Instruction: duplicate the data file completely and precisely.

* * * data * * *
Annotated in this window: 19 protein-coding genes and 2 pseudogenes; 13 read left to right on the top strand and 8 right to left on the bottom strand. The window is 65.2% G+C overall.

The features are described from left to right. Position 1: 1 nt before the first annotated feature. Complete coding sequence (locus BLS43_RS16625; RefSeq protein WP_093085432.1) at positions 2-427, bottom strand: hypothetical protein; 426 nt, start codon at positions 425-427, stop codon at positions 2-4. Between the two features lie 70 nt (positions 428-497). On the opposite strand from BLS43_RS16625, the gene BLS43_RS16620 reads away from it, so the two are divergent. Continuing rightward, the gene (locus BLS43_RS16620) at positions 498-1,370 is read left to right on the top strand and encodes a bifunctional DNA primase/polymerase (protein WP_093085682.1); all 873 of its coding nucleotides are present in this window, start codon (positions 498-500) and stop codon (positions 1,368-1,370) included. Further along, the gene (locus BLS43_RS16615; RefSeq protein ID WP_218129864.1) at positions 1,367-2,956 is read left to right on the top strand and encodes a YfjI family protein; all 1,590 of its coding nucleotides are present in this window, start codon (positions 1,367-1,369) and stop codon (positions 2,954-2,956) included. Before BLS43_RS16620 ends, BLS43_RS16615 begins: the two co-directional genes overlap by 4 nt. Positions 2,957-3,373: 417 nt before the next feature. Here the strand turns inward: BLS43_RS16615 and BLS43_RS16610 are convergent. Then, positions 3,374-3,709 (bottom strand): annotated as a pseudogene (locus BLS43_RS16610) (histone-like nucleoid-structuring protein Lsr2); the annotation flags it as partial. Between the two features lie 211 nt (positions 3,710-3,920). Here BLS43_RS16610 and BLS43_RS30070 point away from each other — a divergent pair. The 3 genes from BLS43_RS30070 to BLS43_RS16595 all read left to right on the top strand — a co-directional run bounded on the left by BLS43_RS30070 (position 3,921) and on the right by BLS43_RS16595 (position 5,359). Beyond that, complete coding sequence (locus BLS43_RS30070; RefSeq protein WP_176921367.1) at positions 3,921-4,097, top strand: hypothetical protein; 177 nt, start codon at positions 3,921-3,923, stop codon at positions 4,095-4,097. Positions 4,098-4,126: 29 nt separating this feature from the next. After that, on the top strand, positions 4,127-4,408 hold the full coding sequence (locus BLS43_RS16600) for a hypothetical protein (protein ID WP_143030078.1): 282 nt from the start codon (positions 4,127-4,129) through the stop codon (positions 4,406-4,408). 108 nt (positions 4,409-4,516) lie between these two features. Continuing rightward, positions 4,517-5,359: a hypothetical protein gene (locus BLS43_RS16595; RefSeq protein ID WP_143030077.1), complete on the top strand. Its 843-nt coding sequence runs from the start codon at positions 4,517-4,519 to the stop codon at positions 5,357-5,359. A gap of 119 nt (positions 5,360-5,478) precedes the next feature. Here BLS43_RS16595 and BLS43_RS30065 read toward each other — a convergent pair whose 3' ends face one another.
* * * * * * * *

Annotated in this window: 19 protein-coding genes and 2 pseudogenes; 13 read left to right on the top strand and 8 right to left on the bottom strand. The window is 65.2% G+C overall.

The features are described from left to right. Position 1: 1 nt before the first annotated feature. Complete coding sequence (locus BLS43_RS16625; RefSeq protein WP_093085432.1) at positions 2-427, bottom strand: hypothetical protein; 426 nt, start codon at positions 425-427, stop codon at positions 2-4. Between the two features lie 70 nt (positions 428-497). On the opposite strand from BLS43_RS16625, the gene BLS43_RS16620 reads away from it, so the two are divergent. Continuing rightward, the gene (locus BLS43_RS16620) at positions 498-1,370 is read left to right on the top strand and encodes a bifunctional DNA primase/polymerase (protein WP_093085682.1); all 873 of its coding nucleotides are present in this window, start codon (positions 498-500) and stop codon (positions 1,368-1,370) included. Further along, the gene (locus BLS43_RS16615; RefSeq protein ID WP_218129864.1) at positions 1,367-2,956 is read left to right on the top strand and encodes a YfjI family protein; all 1,590 of its coding nucleotides are present in this window, start codon (positions 1,367-1,369) and stop codon (positions 2,954-2,956) included. Before BLS43_RS16620 ends, BLS43_RS16615 begins: the two co-directional genes overlap by 4 nt. Positions 2,957-3,373: 417 nt before the next feature. Here the strand turns inward: BLS43_RS16615 and BLS43_RS16610 are convergent. Then, positions 3,374-3,709 (bottom strand): annotated as a pseudogene (locus BLS43_RS16610) (histone-like nucleoid-structuring protein Lsr2); the annotation flags it as partial. Between the two features lie 211 nt (positions 3,710-3,920). Here BLS43_RS16610 and BLS43_RS30070 point away from each other — a divergent pair. The 3 genes from BLS43_RS30070 to BLS43_RS16595 all read left to right on the top strand — a co-directional run bounded on the left by BLS43_RS30070 (position 3,921) and on the right by BLS43_RS16595 (position 5,359). Beyond that, complete coding sequence (locus BLS43_RS30070; RefSeq protein WP_176921367.1) at positions 3,921-4,097, top strand: hypothetical protein; 177 nt, start codon at positions 3,921-3,923, stop codon at positions 4,095-4,097. Positions 4,098-4,126: 29 nt separating this feature from the next. After that, on the top strand, positions 4,127-4,408 hold the full coding sequence (locus BLS43_RS16600) for a hypothetical protein (protein ID WP_143030078.1): 282 nt from the start codon (positions 4,127-4,129) through the stop codon (positions 4,406-4,408). 108 nt (positions 4,409-4,516) lie between these two features. Continuing rightward, positions 4,517-5,359: a hypothetical protein gene (locus BLS43_RS16595; RefSeq protein ID WP_143030077.1), complete on the top strand. Its 843-nt coding sequence runs from the start codon at positions 4,517-4,519 to the stop codon at positions 5,357-5,359. A gap of 119 nt (positions 5,360-5,478) precedes the next feature. Here BLS43_RS16595 and BLS43_RS30065 read toward each other — a convergent pair whose 3' ends face one another.